Sunday, 22 July 2012

Barenboim Boulez Beethoven Prom 10

Daniel Barenboim and the West-Eastern Divan Orchestra continued their traverse of Beethoven and at the BBC Proms with Symphonies 3 and 4, but it was Boulez's Dialogue de l'ombre double that stole the show. Barenboim has done so much for music, as pianist and conductor. He's done so much for music as a medium for social change. And now he's brought Boulez to millions of listeners all over the world, dispelling silly notions that Boulez is too "difficult" or "too dangerous".

Boulez Dialogues de l'ombre double is breathtakingly sensuous and beautiful. Written for Luciano Berio's 60th birthday, it's a homage to friendship and heritage that operates on several different levels at once.  The  nonsense about "Boulez mellowing with age" is a cliché spouted by those who don't know or care. Boulez was radical,  so it was easy to demonize him. Besides, he was good, provoking so much jealousy that many were determined to ruin his reputation. Of course Boulez ruffled feathers. Creative people do. But what stands out is the warm regard in which he's held by those who know him. His relationship with Olivier Messaien was like father and son, all the richer because the son learned to stand on his own feet.

So listen to Boulez's Dialogue de L'ombre double without baggage and feel the emotional depth. Jussef Esia stood all alone in the vastness of the Royal Albert Hall, 6000 people in the darkness around him, whom he could not see.  But it's not one man and clarinet.  Tentative quirks  merging into long, searching chords. But faint echoes of another presence. The soloist listen and responds to elusive sounds, another clarinet recorded and projected from around the performance space.  That's the "dialogue", the double shadow. Boulez and Berio used technology to expand the palette, so the electronic sound is a reference to their work.  As clarinettist and phantom clarinet move around, perspectives change but the connection remains. The soloist leaps into flights of inventiveness, and his shadow spurs him on.  The soloist fades and ghost clarinet emits sounds that stretch so high and long it would be impossible for human performance.  Dialogue de L'ombre double is an intimate, sensitive piece, a true testament to creative ideals and to friendship.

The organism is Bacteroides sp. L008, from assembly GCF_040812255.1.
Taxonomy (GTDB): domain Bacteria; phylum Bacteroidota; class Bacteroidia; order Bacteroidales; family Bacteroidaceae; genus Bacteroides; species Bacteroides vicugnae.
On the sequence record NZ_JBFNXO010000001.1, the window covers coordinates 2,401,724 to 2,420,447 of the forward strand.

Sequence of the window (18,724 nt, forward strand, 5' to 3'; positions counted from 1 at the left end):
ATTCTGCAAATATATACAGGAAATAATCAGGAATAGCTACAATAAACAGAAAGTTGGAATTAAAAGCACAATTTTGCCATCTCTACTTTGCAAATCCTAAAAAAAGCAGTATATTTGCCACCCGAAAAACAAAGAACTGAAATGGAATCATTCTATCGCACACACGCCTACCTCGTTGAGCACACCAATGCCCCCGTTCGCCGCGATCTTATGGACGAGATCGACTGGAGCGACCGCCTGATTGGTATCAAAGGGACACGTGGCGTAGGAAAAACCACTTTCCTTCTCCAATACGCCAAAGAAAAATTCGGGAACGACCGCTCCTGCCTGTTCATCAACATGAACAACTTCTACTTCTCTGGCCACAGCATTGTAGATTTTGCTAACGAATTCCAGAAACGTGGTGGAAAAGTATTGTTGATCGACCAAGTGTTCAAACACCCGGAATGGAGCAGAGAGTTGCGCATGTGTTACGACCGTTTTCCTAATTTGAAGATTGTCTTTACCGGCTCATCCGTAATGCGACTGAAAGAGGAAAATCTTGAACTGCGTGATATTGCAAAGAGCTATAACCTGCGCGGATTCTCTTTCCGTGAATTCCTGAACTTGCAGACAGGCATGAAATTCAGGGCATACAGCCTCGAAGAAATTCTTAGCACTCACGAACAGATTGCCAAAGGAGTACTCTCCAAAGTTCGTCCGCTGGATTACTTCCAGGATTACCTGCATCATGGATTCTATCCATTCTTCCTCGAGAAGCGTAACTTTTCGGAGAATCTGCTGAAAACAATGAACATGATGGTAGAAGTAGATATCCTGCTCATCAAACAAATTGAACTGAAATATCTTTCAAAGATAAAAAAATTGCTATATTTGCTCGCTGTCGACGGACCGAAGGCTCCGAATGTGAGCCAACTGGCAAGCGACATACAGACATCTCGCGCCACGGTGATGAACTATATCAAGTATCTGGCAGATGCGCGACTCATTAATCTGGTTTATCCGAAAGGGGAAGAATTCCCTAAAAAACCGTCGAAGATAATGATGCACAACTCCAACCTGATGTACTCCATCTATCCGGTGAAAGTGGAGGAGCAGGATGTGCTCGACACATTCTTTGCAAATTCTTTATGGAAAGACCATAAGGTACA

So kaput to the notion that Boulez isn't emotional. And kaput to the idea that he rejects the past, because the piece references the past on many levels. It's based on a play by Paul Claudel, the Catholic mystic and surrealist whose work inspired many composers, like Walter Braunfels Die Verkündigung (read here) and Arthur Honegger's Jeanne d'Arc au Bûcher (read here). Connections to art and literature abound throughout Boulez's music. If "intellectual" is a term of derision these days, that's because the world has dumbed down so much that boorish redneck values rule.

It doesn't at all matter if Jussef Esia isn't as mindbendingly fluent as Alain Damiens. Indeed, I loved this performance because Esia was so clearly sincere and committed to expressing the meaning of the work. It's a tribute to him that he conveyed something very personal (even though a Proms debut like this must be terrifying).  He's 27 years old and plays in the orchestra at the Bayerischen Staatsopernorchester.  It is also a tribute to Daniel Barenboim for having faith in nurturing young musicians. And it aso shows his faith in the power of Boulez's music to reach out and touch people whatever the silly clichés about him might suggest.

The West-Eastern Divan Orchestra (known as the Divan to those aware of the origins of its name. It's not English) and Barenboim produced a wonderful, life-affirming Beethoven Symphony no 3 Eroica, and a good Beethoven Symphony no 4, but it's Esia's Boulez that will stay in my soul. Listen again on BBC Radio 3 and on TV (better, because it's sensitively filmed and you see closeups). Listen, too, to Boulez Rituel in memoriam Bruno Maderna, which Boulez wrote after the death of another friend and mentor, Bruno Maderna. That masterpiece was also written to incorporate performance space into music. It's a radical idea in terms of 19th century concert concepts, but as Boulez shows, it links to much earlier musical traditioins (read what I've written about it here) Please also see my mother posts on Boulez, (Le marteau sans maitre HERE)  Barenboim, and the Proms (I usually do around 40)
photo : David Underdown, Proms 2008

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